Shell noted that live sports coverage is helping make the stake in Hulu a luxury for NBCUniversal. He credits sports and content migrated from Hulu as the reason Peacock has grown to 18 million paid subscriptions since September.

Deadline reports that if Disney does want to acquire NBCUniversal’s stake in Hulu, “the price could fluctuate but will be in the tens of billions of dollars.”

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Sports TV News

Greg Olsen Believes He and Kevin Burkhardt Can Handle Games ‘On Any Stage’

“Obviously, the bosses get paid a lot to make hard decisions. You have to obviously do what your bosses decide. We’ll cross that bridge when we get there.”

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Greg Olsen

Kevin Burkhardt and Greg Olsen are on tap to call Super Bowl LVII in February, and Olsen told Front Office Sports he has the confidence to announce the game with no hesitations.

“If you’re asking me, I think Kevin and I have shown that we can handle a game on any stage – on any day. We just did it on Thanksgiving. We’ll do it again around Christmas. And obviously throughout the [NFL] Playoffs,” said Olsen. “So whatever decision they make. Obviously, the bosses get paid a lot to make hard decisions. You have to obviously do what your bosses decide. We’ll cross that bridge when we get there.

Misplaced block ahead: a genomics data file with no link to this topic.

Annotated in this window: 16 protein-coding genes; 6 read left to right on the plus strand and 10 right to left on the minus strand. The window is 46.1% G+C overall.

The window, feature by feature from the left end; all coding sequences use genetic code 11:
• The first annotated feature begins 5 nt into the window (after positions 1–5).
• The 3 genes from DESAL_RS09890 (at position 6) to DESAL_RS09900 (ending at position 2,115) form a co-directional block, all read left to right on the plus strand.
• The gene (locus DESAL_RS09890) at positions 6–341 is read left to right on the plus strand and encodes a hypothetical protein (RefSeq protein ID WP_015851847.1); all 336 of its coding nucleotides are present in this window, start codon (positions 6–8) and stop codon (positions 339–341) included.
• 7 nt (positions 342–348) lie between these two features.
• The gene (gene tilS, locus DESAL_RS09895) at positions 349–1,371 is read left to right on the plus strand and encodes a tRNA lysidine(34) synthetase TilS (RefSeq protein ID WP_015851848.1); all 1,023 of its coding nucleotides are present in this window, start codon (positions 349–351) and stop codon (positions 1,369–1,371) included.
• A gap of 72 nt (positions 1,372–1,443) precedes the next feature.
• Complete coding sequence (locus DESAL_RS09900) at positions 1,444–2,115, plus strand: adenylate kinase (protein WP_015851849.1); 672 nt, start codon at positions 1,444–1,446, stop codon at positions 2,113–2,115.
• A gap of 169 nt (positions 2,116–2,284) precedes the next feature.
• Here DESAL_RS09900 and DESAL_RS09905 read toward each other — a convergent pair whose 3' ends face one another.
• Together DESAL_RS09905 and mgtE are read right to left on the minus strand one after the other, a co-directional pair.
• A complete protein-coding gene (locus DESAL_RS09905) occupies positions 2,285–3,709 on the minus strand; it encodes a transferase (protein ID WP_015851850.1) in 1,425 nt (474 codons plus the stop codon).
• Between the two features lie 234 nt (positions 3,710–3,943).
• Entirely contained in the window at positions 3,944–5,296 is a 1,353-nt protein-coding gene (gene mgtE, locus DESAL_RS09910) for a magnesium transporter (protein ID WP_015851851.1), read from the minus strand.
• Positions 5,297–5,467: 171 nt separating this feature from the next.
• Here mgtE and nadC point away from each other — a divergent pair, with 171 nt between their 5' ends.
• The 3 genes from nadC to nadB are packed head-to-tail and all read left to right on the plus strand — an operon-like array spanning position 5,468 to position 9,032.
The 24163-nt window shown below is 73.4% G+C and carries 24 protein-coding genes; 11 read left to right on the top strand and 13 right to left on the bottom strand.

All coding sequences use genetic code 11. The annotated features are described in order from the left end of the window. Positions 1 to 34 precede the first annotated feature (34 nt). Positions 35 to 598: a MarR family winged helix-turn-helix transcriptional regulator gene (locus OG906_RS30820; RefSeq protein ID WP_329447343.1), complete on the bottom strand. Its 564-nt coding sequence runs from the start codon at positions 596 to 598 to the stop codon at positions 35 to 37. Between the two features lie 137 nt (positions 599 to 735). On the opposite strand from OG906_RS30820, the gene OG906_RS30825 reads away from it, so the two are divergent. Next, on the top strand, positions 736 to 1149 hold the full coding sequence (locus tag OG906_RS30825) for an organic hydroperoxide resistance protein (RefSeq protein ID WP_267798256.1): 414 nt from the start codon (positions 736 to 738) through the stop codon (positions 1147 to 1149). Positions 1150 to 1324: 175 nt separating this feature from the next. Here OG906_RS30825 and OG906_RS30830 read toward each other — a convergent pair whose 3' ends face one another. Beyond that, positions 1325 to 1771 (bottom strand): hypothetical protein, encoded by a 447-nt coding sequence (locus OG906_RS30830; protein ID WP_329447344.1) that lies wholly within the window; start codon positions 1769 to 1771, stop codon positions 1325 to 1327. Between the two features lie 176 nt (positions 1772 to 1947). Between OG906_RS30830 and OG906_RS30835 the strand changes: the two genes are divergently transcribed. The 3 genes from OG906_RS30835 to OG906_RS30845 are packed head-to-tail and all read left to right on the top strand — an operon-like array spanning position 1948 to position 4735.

“But as of now, I anticipate Kevin and I, the two of us, with Erin and Tom down on the sidelines, the four of us, broadcasting the Super Bowl in February in Arizona. Until I’m told otherwise, that’s how we’re proceeding.”

Olsen also told FOS he has negotiated a new contract with FOX Sports, but declined to share details. He is slated to be replaced on the top broadcast crew once Tom Brady ends his playing career. Brady will then begin a 10-year, $375 million contract to serve as the network’s top NFL game analyst and brand ambassador.